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Parents Need Support For Family Decisions
MISSISSIPPI STATE -- Most parents second-guess themselves enough without society planting doubts or creating more confusion as each family struggles with their individual choices.
"Employment opportunities and child-care decisions are the first major choices parents face as their family grows," said Dr. Louise Davis, family and child development specialist with Mississippi State University's Extension Service.
"The choice to stay at home or work outside the home often ends up as a no-win dilemma. One portion of society will not respect the parent who chooses to stay home and another portion will not appreciate those who continue employment," Davis said. "But for families to be strong, they need communities that respect both choices."
Davis said the "family values" phrase is increasing awareness of needs, but policymakers and employers still need to do more to help families make the choices that will meet their specific needs.
"The success of a community often comes down to how much industries value families," Davis said. "The availability of employment opportunities with flexible work hours or options for work at home can influence economic growth."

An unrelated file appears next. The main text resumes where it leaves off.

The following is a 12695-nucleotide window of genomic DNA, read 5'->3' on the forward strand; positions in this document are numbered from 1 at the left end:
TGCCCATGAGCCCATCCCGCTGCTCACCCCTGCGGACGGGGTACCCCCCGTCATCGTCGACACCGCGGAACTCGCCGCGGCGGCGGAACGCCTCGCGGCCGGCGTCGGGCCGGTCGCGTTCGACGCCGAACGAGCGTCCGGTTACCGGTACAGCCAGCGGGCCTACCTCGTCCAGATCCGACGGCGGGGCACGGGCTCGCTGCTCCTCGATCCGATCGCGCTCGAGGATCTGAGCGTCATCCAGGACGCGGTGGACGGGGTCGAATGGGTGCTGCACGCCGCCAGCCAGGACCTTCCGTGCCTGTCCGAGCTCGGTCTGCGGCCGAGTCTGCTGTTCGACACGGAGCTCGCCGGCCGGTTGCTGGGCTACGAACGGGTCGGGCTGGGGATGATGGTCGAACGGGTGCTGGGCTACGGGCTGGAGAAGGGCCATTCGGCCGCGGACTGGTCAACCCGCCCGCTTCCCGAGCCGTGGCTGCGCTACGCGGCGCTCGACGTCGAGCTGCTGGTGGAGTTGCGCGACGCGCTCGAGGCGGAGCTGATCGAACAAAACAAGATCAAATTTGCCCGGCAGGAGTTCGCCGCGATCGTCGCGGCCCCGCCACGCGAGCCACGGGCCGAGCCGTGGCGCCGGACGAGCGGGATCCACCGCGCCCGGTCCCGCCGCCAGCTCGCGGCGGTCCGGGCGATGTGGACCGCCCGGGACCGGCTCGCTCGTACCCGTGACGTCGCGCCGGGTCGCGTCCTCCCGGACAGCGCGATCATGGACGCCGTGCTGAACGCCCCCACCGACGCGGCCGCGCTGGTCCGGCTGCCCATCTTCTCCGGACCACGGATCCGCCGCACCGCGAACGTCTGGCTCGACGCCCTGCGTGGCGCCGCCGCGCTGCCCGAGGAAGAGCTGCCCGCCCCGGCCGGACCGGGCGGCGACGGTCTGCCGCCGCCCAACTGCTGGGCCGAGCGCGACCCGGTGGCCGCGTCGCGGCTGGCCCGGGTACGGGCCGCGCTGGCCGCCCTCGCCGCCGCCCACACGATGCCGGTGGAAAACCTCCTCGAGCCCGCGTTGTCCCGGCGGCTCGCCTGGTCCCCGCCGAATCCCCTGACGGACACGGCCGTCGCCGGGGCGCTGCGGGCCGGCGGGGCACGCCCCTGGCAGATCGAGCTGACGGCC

Employers should not reduce options for workers with families because of the potential for abuse of certain privileges. One way industries can support families is by providing on-site child care.
Glenda Bond has been the manager for the Sanderson Farms child-care facility in Collins since it opened its doors in January 1994. She reports the poultry company has experienced less employee turnover and improved moral since making an on-site facility available. Originally open only to Sanderson employees, about 20 percent of those enrolled are from the public.
"I've had many parents tell me they couldn't work if it weren't for our child care. We also get positive feedback from the schools these kids promote to," Bond said. "Joe Sanderson (company owner) will not let us just provide child care. He expects us to be teaching these children and preparing them for school."
About 175 preschool children are enrolled at the facility and the cost is comparable to other area child care centers.
Davis said the availability of quality child-care facilities provides parents with the freedom to decide between at least two good options.
"Whether a parent decides to at stay home or enroll their child in a child-care program, it's the quality of the child's day that will ultimately make a difference in his or her life," Davis said. "Positive interaction with people, especially in the early years, will put the child on the right path for a lifetime of learning."